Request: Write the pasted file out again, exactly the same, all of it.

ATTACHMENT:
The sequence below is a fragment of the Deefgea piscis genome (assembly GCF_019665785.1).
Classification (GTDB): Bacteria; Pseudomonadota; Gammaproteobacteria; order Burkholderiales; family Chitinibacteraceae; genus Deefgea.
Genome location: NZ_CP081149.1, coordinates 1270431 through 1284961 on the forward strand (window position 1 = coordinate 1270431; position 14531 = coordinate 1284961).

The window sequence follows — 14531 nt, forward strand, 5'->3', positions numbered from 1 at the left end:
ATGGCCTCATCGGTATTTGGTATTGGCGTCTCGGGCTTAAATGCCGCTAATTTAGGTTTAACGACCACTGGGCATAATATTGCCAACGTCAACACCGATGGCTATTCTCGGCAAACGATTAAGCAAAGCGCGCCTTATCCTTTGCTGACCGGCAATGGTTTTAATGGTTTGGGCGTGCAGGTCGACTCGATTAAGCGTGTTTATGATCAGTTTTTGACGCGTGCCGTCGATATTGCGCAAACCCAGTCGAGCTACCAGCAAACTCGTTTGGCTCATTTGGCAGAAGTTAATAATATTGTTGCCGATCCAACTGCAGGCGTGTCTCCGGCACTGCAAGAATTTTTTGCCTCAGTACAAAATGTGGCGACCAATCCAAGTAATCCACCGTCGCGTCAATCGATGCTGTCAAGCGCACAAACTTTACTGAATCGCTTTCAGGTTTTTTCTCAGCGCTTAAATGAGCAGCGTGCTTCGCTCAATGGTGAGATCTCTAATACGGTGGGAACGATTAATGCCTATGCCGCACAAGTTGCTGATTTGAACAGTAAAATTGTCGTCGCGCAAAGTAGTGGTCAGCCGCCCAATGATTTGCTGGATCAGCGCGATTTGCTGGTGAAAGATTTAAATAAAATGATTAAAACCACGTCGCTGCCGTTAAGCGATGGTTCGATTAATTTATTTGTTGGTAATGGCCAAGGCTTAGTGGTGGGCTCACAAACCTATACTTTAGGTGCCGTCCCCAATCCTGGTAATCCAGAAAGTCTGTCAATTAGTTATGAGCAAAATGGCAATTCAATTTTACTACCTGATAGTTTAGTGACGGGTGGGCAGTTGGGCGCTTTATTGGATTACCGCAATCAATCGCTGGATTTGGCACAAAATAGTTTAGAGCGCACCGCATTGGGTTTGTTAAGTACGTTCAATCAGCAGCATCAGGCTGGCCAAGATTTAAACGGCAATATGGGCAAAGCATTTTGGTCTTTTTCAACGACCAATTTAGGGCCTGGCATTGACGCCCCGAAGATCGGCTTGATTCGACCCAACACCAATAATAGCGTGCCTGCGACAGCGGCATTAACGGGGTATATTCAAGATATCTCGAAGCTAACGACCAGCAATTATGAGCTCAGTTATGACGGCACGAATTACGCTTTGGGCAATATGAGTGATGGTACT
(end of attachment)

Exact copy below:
The sequence below is a fragment of the Deefgea piscis genome (assembly GCF_019665785.1).
Classification (GTDB): Bacteria; Pseudomonadota; Gammaproteobacteria; order Burkholderiales; family Chitinibacteraceae; genus Deefgea.
Genome location: NZ_CP081149.1, coordinates 1270431 through 1284961 on the forward strand (window position 1 = coordinate 1270431; position 14531 = coordinate 1284961).

The window sequence follows — 14531 nt, forward strand, 5'->3', positions numbered from 1 at the left end:
ATGGCCTCATCGGTATTTGGTATTGGCGTCTCGGGCTTAAATGCCGCTAATTTAGGTTTAACGACCACTGGGCATAATATTGCCAACGTCAACACCGATGGCTATTCTCGGCAAACGATTAAGCAAAGCGCGCCTTATCCTTTGCTGACCGGCAATGGTTTTAATGGTTTGGGCGTGCAGGTCGACTCGATTAAGCGTGTTTATGATCAGTTTTTGACGCGTGCCGTCGATATTGCGCAAACCCAGTCGAGCTACCAGCAAACTCGTTTGGCTCATTTGGCAGAAGTTAATAATATTGTTGCCGATCCAACTGCAGGCGTGTCTCCGGCACTGCAAGAATTTTTTGCCTCAGTACAAAATGTGGCGACCAATCCAAGTAATCCACCGTCGCGTCAATCGATGCTGTCAAGCGCACAAACTTTACTGAATCGCTTTCAGGTTTTTTCTCAGCGCTTAAATGAGCAGCGTGCTTCGCTCAATGGTGAGATCTCTAATACGGTGGGAACGATTAATGCCTATGCCGCACAAGTTGCTGATTTGAACAGTAAAATTGTCGTCGCGCAAAGTAGTGGTCAGCCGCCCAATGATTTGCTGGATCAGCGCGATTTGCTGGTGAAAGATTTAAATAAAATGATTAAAACCACGTCGCTGCCGTTAAGCGATGGTTCGATTAATTTATTTGTTGGTAATGGCCAAGGCTTAGTGGTGGGCTCACAAACCTATACTTTAGGTGCCGTCCCCAATCCTGGTAATCCAGAAAGTCTGTCAATTAGTTATGAGCAAAATGGCAATTCAATTTTACTACCTGATAGTTTAGTGACGGGTGGGCAGTTGGGCGCTTTATTGGATTACCGCAATCAATCGCTGGATTTGGCACAAAATAGTTTAGAGCGCACCGCATTGGGTTTGTTAAGTACGTTCAATCAGCAGCATCAGGCTGGCCAAGATTTAAACGGCAATATGGGCAAAGCATTTTGGTCTTTTTCAACGACCAATTTAGGGCCTGGCATTGACGCCCCGAAGATCGGCTTGATTCGACCCAACACCAATAATAGCGTGCCTGCGACAGCGGCATTAACGGGGTATATTCAAGATATCTCGAAGCTAACGACCAGCAATTATGAGCTCAGTTATGACGGCACGAATTACGCTTTGGGCAATATGAGTGATGGTACT